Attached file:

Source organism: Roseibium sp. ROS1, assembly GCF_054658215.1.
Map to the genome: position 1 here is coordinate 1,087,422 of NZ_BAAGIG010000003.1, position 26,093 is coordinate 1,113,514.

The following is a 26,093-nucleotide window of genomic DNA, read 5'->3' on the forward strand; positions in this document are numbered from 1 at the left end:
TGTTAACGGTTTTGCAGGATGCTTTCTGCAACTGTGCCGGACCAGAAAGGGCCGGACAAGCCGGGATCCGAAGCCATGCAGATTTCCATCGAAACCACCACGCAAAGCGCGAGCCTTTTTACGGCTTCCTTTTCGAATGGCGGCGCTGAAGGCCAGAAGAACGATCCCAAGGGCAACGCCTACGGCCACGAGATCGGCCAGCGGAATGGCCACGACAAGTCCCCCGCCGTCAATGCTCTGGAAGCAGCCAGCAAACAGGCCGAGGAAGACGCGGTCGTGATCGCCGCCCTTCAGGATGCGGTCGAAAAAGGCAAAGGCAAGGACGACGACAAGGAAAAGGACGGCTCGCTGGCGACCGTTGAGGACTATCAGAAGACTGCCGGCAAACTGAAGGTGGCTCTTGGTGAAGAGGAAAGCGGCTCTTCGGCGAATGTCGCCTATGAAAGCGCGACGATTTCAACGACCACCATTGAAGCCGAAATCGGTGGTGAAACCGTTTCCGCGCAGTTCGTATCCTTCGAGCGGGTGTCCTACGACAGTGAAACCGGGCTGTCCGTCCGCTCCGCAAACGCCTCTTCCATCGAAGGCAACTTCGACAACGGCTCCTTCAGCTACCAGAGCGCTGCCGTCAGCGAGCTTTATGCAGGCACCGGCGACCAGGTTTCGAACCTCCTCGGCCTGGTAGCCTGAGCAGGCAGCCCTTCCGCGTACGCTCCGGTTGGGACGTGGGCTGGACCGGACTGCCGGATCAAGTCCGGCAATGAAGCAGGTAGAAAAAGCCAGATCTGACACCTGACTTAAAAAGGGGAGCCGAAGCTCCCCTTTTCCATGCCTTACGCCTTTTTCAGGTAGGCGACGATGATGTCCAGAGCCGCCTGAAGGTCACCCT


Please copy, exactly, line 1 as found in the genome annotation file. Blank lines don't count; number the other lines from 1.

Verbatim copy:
Source organism: Roseibium sp. ROS1, assembly GCF_054658215.1.